A South Korean soldier on night patrol finds himself on the wrong side of the border with the country's belligerent northern neighbour – and standing on a landmine. He is rescued by two North Korean troops who disarm the mine and free him to the south. His image of his once-hated enemy transformed, he begins a clandestine friendship with his rescuers that ends in a double murder, and the two sides almost go to war.
Such is the plot of Joint Security Area, until recently the biggest box-office hit in South Korean history. Rumour has it that Kim Jong-il is a fan, since the South's then President Roh Moo-Hyun handed him a DVD copy at the landmark 2002 Korean summit. But while the North's ailing leader can indulge his famous whim of foreign films, his citizens are banned from consuming anything but the state's thin cultural gruel – at least legally.
Now comes a new report that claims that the blockbuster is one of the hottest tickets on the North Korean black-market – and it is not alone. So popular is the stream of smuggled soap operas, movies and pop music from the South that Pyongyang has dispatched teams of thought-control agents, known as "109 squads", to confiscate tapes and arrest smugglers, according to a paper by the South Korean think-tank the Korea Institute for National Unification. "Even in Pyongyang, many people [are] known to watch South Korean movies and videos," says the report.
High officials in the reclusive Stalinist state, including senior bureaucrats and security agents, are risking imprisonment, hard labour or worse to indulge their love of the so-called "Korean wave", claims the report's co-author Lee Keum-soon.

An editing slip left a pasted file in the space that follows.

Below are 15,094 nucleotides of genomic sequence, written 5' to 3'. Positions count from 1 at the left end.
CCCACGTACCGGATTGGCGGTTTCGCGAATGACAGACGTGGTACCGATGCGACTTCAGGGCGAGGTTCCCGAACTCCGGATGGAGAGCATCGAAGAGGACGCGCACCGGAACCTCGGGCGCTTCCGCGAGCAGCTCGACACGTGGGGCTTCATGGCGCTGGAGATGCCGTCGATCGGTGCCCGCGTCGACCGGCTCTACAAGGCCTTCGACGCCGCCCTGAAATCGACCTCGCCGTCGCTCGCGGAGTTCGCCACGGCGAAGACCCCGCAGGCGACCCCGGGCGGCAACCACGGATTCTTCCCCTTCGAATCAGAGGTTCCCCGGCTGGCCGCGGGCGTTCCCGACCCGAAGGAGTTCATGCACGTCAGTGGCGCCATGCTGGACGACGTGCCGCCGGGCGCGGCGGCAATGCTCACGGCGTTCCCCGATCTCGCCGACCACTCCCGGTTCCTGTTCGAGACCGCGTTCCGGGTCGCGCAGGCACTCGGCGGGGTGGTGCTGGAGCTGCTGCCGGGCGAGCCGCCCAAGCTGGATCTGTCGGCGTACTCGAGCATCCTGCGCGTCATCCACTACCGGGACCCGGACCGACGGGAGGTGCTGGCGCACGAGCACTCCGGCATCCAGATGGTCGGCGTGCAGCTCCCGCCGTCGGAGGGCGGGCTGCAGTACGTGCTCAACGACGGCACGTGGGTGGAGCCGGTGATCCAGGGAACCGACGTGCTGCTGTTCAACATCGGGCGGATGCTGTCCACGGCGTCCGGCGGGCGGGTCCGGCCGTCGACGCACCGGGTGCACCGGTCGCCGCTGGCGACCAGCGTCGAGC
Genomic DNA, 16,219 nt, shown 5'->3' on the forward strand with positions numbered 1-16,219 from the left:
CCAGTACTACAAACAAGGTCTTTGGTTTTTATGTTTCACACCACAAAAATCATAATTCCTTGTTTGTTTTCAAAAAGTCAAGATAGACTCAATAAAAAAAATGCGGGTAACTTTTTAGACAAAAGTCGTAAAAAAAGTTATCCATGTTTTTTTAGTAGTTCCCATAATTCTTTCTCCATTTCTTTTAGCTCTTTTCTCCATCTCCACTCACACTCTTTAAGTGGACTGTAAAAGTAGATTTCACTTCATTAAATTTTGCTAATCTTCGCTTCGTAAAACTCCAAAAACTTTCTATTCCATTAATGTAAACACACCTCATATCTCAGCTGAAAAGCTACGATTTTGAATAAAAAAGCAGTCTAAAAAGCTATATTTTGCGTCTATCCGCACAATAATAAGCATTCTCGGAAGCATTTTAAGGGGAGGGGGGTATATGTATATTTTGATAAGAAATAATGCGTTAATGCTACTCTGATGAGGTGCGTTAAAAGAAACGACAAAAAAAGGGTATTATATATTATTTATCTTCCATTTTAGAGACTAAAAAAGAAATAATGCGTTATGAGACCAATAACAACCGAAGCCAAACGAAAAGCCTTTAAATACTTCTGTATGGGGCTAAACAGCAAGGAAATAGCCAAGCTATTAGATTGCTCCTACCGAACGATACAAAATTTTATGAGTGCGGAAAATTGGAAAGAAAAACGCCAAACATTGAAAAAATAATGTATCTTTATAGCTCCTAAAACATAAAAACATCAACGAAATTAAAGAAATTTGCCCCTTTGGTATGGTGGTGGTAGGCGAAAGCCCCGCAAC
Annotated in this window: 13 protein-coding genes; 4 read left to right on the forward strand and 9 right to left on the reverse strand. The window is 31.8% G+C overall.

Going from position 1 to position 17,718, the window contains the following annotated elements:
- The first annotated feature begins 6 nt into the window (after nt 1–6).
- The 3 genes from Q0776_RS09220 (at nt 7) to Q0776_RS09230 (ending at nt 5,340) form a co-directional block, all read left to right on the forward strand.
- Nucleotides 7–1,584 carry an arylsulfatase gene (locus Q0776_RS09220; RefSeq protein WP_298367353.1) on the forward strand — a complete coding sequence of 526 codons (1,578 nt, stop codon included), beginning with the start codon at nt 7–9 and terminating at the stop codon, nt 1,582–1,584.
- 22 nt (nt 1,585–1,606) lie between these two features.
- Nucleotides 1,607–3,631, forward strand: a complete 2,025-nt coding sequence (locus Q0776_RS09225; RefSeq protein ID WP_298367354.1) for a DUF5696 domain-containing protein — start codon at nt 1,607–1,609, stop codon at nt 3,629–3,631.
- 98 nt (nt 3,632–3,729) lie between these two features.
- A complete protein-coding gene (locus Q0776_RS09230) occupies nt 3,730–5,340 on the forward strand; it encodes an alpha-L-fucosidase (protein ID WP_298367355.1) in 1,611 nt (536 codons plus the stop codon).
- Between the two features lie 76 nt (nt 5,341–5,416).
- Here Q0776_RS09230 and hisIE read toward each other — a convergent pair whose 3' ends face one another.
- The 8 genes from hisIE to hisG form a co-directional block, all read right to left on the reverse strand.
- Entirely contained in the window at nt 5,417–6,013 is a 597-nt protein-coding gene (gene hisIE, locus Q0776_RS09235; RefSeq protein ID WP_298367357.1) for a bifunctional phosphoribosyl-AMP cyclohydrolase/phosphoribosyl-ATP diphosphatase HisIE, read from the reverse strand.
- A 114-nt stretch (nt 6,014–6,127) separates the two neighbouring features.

Public executions, though declining, have been imposed for "such crimes as the circulation ... of foreign video tapes" as a deterrent to would-be smugglers.
North Korea has long outlawed anything but state TV, radio and propaganda movies, according to numerous defectors – although many apparently find ways around the ban. One of the most famous defectors, the former US soldier Charles Jenkins who spent four decades behind the bamboo curtain, describes how he hid James Bond videos in his wardrobe and took a screwdriver to his dilapidated radio so it would tune to South Korean stations.
"I listened to and recorded Elvis, Beethoven, all kinds of music. I was listening to NHK, Voice of America; American music."
Repression seems to come in waves: Mr Jenkins claims the authorities often turned a blind eye to his stash of contraband from the South – which is still technically at war with Pyongyang. But with once warming relations between Pyongyang and Seoul turning sour since the election of the South's conservative leader President Lee Myung-bak, the state has again bared its teeth. The report says the North's citizens are smuggling in cheap Chinese video-recorders and swapping well-worn tapes of Joint Security Area and other movies. Public screenings are popular in some areas and illegal recorders and tapes are openly on sale, provoking the clampdown around border areas.
Despite the availability of foreign pop culture and the worldwide growth of the internet, however, the report concludes that North Koreans still live in probably the most closed society on the planet, saying: "No noticeable change has taken place in the area of freedom of speech, press, assembly, and association, as well as protection of privacy and private life."Reuse content